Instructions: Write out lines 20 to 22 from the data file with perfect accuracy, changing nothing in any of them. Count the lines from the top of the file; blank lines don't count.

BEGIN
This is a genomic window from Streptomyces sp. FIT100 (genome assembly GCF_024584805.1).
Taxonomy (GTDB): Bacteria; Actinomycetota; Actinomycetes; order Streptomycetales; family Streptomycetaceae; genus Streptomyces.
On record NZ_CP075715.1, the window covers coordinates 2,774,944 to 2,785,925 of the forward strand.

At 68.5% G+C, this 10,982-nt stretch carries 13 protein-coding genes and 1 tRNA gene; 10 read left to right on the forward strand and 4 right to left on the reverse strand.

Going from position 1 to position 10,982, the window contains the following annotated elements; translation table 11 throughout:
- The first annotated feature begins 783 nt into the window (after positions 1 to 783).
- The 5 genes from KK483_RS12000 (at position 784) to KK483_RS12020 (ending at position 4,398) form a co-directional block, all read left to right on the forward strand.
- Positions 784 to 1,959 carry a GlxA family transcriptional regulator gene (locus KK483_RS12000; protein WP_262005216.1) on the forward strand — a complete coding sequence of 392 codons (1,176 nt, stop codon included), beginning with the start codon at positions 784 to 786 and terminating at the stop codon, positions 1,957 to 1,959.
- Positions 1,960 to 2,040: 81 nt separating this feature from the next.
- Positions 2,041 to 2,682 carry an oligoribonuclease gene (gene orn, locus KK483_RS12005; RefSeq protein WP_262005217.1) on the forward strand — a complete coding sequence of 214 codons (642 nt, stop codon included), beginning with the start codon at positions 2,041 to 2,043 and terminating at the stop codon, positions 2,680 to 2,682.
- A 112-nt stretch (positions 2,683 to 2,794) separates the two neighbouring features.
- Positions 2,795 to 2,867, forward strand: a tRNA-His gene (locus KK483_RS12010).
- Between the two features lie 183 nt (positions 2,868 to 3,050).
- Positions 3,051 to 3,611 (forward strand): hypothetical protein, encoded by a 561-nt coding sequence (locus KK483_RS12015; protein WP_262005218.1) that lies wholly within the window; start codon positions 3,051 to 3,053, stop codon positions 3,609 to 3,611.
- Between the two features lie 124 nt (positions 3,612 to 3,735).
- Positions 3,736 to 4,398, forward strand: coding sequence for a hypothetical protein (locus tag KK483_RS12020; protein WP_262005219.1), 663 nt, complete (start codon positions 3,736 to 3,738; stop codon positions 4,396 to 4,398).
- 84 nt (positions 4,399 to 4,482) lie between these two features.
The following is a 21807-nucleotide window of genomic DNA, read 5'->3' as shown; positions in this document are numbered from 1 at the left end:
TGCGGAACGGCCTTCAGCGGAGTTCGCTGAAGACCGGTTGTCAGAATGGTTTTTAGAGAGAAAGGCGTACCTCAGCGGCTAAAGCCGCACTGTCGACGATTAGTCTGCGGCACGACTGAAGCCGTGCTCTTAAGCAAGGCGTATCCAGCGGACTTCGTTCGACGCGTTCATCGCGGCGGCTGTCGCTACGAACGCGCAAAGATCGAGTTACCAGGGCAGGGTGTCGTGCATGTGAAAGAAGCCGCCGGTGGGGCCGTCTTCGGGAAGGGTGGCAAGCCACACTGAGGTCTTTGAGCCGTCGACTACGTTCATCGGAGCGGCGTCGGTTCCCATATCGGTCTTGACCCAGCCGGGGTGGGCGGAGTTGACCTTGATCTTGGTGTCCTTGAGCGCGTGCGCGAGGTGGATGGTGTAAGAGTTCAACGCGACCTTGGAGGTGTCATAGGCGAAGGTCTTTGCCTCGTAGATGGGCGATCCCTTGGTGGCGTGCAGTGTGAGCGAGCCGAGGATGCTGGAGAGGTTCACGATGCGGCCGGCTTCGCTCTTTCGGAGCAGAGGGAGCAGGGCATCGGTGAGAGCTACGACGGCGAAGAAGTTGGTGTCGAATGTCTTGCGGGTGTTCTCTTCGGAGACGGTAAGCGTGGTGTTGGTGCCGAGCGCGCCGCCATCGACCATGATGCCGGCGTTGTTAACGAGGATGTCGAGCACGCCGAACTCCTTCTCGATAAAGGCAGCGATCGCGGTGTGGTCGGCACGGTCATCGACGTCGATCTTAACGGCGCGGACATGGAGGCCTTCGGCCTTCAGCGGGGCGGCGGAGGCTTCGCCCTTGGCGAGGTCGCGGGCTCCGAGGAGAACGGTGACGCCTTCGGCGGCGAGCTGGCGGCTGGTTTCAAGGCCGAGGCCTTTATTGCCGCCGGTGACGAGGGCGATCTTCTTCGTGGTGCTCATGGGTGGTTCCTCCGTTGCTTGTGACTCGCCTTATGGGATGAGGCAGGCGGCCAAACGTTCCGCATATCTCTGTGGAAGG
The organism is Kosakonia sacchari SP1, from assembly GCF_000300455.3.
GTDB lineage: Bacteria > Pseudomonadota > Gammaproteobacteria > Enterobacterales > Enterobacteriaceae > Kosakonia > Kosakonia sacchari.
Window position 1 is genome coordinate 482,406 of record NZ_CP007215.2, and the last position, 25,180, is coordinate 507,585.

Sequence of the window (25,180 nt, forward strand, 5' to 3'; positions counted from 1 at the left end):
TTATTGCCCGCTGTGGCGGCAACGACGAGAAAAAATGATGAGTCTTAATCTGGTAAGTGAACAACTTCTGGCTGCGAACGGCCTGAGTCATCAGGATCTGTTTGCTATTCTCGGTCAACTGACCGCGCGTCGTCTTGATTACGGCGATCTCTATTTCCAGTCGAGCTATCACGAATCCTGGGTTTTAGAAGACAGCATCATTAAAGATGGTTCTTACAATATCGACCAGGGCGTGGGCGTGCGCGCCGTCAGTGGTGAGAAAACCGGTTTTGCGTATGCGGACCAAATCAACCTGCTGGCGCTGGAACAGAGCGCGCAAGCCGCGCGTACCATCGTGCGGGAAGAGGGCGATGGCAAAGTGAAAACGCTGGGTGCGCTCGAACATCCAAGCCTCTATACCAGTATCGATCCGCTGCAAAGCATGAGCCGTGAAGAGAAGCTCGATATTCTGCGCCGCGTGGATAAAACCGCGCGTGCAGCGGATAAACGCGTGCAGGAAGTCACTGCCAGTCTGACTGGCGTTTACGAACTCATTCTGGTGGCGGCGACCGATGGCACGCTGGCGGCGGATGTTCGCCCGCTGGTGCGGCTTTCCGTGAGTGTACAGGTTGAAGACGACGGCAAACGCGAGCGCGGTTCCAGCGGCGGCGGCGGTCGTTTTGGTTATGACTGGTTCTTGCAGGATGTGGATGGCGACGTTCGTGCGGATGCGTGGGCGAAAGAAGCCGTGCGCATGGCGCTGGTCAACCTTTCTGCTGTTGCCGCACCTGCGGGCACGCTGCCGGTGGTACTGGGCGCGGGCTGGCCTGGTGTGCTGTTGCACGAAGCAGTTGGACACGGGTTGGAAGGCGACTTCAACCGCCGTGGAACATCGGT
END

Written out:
The organism is Kosakonia sacchari SP1, from assembly GCF_000300455.3.
GTDB lineage: Bacteria > Pseudomonadota > Gammaproteobacteria > Enterobacterales > Enterobacteriaceae > Kosakonia > Kosakonia sacchari.
Window position 1 is genome coordinate 482,406 of record NZ_CP007215.2, and the last position, 25,180, is coordinate 507,585.